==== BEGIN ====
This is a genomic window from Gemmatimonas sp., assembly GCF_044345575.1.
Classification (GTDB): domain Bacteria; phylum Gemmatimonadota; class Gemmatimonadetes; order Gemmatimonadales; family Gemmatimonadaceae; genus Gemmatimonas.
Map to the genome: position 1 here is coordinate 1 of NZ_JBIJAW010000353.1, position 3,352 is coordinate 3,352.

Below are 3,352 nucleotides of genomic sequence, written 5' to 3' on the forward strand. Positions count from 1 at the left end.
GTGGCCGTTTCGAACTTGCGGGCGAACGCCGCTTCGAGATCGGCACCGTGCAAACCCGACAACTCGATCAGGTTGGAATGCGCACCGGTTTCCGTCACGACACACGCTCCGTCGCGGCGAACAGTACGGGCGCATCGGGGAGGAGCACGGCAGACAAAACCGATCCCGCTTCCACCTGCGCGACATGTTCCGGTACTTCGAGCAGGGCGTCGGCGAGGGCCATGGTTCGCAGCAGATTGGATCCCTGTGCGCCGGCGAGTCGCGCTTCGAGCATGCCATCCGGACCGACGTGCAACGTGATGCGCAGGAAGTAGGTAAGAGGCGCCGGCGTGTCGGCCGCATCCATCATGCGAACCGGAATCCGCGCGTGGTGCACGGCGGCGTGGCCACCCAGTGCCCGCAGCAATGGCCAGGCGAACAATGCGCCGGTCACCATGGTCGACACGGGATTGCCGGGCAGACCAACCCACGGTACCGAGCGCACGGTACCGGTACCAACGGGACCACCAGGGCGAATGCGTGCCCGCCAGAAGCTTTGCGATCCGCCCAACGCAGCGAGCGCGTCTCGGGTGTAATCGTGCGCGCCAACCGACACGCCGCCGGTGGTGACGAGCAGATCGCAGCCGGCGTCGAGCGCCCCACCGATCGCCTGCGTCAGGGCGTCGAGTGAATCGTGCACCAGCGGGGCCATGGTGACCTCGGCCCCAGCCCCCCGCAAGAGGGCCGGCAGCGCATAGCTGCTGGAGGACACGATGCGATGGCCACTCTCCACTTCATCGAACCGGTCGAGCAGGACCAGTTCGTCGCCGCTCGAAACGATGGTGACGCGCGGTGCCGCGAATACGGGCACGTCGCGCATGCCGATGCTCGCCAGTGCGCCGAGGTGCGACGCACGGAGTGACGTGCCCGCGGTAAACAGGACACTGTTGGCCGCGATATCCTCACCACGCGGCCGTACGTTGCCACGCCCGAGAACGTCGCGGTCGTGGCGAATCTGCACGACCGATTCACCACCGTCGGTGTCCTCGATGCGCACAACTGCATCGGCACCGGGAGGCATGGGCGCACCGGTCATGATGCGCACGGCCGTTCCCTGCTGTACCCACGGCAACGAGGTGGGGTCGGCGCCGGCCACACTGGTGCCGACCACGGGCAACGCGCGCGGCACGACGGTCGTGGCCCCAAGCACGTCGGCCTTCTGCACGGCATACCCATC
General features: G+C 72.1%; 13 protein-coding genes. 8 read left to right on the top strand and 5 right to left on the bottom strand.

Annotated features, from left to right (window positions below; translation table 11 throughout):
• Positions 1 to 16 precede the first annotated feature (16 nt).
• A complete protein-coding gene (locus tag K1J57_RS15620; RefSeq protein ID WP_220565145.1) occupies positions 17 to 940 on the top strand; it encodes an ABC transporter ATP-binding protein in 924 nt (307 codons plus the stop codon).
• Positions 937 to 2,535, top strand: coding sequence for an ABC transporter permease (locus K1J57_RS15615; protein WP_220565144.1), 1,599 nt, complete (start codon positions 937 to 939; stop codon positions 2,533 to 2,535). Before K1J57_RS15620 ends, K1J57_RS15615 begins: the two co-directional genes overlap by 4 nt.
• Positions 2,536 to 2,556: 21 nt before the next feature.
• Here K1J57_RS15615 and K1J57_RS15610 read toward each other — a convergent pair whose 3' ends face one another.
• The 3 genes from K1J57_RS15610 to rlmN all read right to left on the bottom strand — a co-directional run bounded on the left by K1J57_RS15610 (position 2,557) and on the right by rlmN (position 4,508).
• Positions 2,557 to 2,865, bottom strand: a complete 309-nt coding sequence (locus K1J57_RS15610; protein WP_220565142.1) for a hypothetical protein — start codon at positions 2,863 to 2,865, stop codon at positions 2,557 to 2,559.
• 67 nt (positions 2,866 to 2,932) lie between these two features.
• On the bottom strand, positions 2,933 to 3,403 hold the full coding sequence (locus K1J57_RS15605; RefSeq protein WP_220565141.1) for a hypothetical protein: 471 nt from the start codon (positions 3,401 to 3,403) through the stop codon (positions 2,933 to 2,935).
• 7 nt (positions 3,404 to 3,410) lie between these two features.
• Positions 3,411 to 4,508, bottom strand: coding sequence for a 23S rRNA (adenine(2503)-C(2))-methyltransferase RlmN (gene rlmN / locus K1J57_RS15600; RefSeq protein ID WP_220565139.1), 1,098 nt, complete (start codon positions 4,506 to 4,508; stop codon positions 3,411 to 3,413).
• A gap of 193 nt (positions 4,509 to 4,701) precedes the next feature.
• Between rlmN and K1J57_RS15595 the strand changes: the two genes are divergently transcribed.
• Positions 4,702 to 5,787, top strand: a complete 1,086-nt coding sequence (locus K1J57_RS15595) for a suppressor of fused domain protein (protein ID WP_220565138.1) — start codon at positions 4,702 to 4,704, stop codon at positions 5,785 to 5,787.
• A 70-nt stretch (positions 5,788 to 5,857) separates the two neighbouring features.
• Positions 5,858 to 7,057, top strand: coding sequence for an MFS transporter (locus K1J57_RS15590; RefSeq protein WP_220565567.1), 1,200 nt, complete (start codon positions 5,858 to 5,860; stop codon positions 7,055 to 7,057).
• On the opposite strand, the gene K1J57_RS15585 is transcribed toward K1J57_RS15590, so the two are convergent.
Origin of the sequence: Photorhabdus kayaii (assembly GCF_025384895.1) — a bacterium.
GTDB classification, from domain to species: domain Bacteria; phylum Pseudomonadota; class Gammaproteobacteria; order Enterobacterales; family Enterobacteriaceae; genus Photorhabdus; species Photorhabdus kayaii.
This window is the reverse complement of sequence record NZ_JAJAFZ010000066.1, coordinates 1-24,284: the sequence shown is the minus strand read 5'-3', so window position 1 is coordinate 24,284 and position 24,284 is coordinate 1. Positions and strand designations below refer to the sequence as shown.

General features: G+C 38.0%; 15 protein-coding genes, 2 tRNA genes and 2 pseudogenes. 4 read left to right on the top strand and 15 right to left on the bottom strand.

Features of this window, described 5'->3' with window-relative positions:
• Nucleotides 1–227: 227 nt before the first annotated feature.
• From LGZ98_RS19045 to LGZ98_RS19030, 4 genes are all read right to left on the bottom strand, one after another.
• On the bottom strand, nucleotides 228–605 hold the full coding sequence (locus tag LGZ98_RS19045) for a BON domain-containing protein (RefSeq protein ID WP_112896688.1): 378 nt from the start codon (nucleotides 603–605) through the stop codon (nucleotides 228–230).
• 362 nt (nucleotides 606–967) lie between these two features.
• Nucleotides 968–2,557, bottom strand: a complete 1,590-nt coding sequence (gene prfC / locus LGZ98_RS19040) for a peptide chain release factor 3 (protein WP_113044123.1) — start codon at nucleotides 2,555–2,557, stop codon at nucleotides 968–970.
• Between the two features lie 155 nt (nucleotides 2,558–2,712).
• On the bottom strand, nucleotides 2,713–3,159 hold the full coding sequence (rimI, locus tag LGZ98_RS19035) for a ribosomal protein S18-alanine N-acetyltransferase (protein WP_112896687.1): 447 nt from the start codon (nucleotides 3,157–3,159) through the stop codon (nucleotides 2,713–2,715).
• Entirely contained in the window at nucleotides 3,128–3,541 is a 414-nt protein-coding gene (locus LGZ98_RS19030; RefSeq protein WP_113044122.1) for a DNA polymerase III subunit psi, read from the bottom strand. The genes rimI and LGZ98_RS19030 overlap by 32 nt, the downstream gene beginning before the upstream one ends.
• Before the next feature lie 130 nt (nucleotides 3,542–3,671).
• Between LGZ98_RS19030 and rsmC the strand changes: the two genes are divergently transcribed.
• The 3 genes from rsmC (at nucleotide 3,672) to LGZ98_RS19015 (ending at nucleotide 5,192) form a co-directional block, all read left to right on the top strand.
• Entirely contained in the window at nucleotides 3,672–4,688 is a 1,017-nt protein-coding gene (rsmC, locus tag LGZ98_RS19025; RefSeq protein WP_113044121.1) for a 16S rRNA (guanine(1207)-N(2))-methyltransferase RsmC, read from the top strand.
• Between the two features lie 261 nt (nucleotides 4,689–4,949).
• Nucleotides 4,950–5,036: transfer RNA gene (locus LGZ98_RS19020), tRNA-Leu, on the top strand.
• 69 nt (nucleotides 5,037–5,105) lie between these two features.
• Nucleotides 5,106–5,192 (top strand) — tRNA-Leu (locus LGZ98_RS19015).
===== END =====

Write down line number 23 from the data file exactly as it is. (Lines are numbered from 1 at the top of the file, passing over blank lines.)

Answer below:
• Positions 5,858 to 7,057, top strand: coding sequence for an MFS transporter (locus K1J57_RS15590; RefSeq protein WP_220565567.1), 1,200 nt, complete (start codon positions 5,858 to 5,860; stop codon positions 7,055 to 7,057).